Ask the Question. Let’s talk about Suicide.
Ask. In so many words, ask this question—“Are you thinking about killing yourself?”—and use precisely those words. Don’t shy away from being direct.
That is the advice of Christy Warren, lead clinician for the Mobile Crisis Response (MCR) team at Family & Children Services. She sees suicidal tendencies in some of the children she oversees in her work, and she knows the importance of asking a pointed question.
“It’s ok to say those words,” Warren says. “In fact, it’s necessary. If you think someone is in danger of suicide, it is important to be specific or else that person can be evasive in his or her response. They might rationalize if you simply ask if they are feeling sad or if they are thinking about ‘ending things.’ Saying the words, killing yourself, can actually bring a sense of relief.”
Asking a direct question, Warren says, gives the person a chance to say “yes,” and from there, ask for help.
The warning signs
September is Suicide Prevention Month, but suicide knows no calendar. People considering suicide can show many warning signs, and it is important not to miss them. Not all are obvious. Watch for:
- Changes in behavior, drastic mood shifts
- Self-isolation and withdrawal
- Expressions of hopelessness
- Increased substance abuse
- Sleeping too much or too little
- Behaving recklessly, exhibiting anxiety, agitation
- Talking about being in pain, losing hope, or being a burden to others
“And there are so many more signs,” Warren adds. “It’s especially important to pay close attention to someone after a painful life event or trauma. There may have been a loss of some kind, a death or a divorce in the family, or the trauma of abuse. Bullying, especially through social media, is increasingly a trigger for kids.”
Social media and apps such as Snapchat, which allows a user to make a post which then disappears without trace moments later, Warren says, has given anonymity to bullies and has become an easy vehicle to harass others without being exposed.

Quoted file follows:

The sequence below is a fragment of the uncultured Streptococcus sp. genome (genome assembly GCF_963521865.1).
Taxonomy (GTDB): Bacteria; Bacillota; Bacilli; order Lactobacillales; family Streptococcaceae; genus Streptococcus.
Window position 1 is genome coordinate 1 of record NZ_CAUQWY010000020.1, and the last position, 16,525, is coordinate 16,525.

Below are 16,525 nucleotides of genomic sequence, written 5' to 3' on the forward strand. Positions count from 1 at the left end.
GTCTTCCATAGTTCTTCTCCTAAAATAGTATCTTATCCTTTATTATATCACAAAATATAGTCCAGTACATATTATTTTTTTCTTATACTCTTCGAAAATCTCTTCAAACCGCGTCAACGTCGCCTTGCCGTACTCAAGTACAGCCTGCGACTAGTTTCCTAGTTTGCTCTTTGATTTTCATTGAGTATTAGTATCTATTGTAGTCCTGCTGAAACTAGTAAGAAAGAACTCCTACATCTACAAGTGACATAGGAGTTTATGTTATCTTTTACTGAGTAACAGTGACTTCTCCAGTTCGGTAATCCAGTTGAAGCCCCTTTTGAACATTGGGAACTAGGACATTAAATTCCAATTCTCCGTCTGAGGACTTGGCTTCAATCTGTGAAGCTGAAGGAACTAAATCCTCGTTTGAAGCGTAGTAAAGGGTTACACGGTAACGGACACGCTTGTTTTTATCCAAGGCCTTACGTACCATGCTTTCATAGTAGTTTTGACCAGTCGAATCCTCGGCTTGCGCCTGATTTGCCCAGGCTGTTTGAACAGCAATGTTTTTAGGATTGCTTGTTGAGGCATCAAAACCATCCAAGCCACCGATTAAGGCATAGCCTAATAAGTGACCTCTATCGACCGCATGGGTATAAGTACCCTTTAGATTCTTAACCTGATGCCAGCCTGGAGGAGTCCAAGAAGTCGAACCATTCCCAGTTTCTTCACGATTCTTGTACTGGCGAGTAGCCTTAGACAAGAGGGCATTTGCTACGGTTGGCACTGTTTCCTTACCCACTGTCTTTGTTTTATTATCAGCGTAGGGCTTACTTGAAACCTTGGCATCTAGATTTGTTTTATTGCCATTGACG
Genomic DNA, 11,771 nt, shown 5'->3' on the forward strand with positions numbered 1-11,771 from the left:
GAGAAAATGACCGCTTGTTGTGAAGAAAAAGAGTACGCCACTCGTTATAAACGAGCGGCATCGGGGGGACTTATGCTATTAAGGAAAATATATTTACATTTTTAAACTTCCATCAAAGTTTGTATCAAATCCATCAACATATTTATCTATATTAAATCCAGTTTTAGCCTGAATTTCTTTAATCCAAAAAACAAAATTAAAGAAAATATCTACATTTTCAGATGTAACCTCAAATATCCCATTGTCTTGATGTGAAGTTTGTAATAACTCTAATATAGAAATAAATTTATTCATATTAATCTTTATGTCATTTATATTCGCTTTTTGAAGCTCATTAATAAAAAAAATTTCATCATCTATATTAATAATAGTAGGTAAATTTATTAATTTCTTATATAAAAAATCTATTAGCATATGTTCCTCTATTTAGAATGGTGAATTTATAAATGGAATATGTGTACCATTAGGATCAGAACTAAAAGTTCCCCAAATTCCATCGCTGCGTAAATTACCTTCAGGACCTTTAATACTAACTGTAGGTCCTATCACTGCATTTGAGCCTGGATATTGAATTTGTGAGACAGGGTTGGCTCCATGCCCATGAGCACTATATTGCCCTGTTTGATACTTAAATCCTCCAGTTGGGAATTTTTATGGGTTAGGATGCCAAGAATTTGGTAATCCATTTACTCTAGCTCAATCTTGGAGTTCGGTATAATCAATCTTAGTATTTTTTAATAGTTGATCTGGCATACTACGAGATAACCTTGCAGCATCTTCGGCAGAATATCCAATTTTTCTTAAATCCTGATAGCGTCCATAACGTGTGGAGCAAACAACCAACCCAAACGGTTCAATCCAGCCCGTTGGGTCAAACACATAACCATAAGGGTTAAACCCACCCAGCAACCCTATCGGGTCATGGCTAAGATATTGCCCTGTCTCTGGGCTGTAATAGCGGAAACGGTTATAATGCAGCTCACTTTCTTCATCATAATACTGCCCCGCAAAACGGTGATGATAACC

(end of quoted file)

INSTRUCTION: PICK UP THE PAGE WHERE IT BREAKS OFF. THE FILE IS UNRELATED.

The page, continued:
“Snapchat is probably the biggest problem, because no one can monitor it,” Warren says. “But there are many other apps and ways that kids can harass each other. They can spread hurtful rumors just by texting. Rumors can spread so fast now with technology. It’s no longer just word of mouth.”
How to help
Organizations such as Gryphon Place, a Family & Children Services partner, can also help. Gryphon Place connects people to information, resources and support systems to assist them in resolving crises and meeting life challenges. A 24-hour help line, available by dialing 211 or 269.381.HELP, provides crisis intervention and referrals to health and human service agencies –such as the Mobile Crisis Response team at Family & Children Services.
To raise awareness for suicide prevention, Gryphon Place is sponsoring its 7th annual Gryphon Place Suicide Prevention Walk on Saturday, September 26. To ensure the safety of the community during the pandemic, this year’s walk will be virtual, a 5K walk that will allow people to connect with each other and provide critical funds for Gryphon Place. Kick-off will be on Facebook Live at 9 a.m., after which participants will walk wherever they might be on that day.
Other ways to help, Warren says, include:
- Ask if the person is thinking about suicide using direct, specific words
- Listen without judgement or interruption so that the person feels heard
- Take the person seriously and show kindness and caring
- Encourage the person to talk to a professional
- Check in with the person from time to time to be sure he or she remains safe
The six-day amazing reversal
But there is more we need to know, Warren warns. Just when we think someone is out of crisis, they may be closer than ever to a moment of giving up.
“We call it the amazing reversal,” Warren says. “It often occurs in the last few days, six or seven days, when a person has made a commitment to complete the act of suicide. They seem to suddenly be happy again, as if the weight of the decision has been lifted from them.”
The following are often considered to be the ‘six-day warning signs.’ They include:
- A rapid onset of peace and calm
- A dramatic change in mood – feels happy, relieved, opposite of what has been felt or displayed in recent days leading up to the decision to complete
- Avoids acknowledgment of behavior changes – will say everything is fine, I am doing great
- Denies the need for help
If you are considering suicide or think you may know someone in crisis, seek help. Call the National Suicide Prevention Lifeline at 800.273.8255. Locally, call 211 or Gryphon Hot Line at 269.381.HELP. The Mobile Crisis Response team at Family & Children Services can be reached at 269.373.6000.
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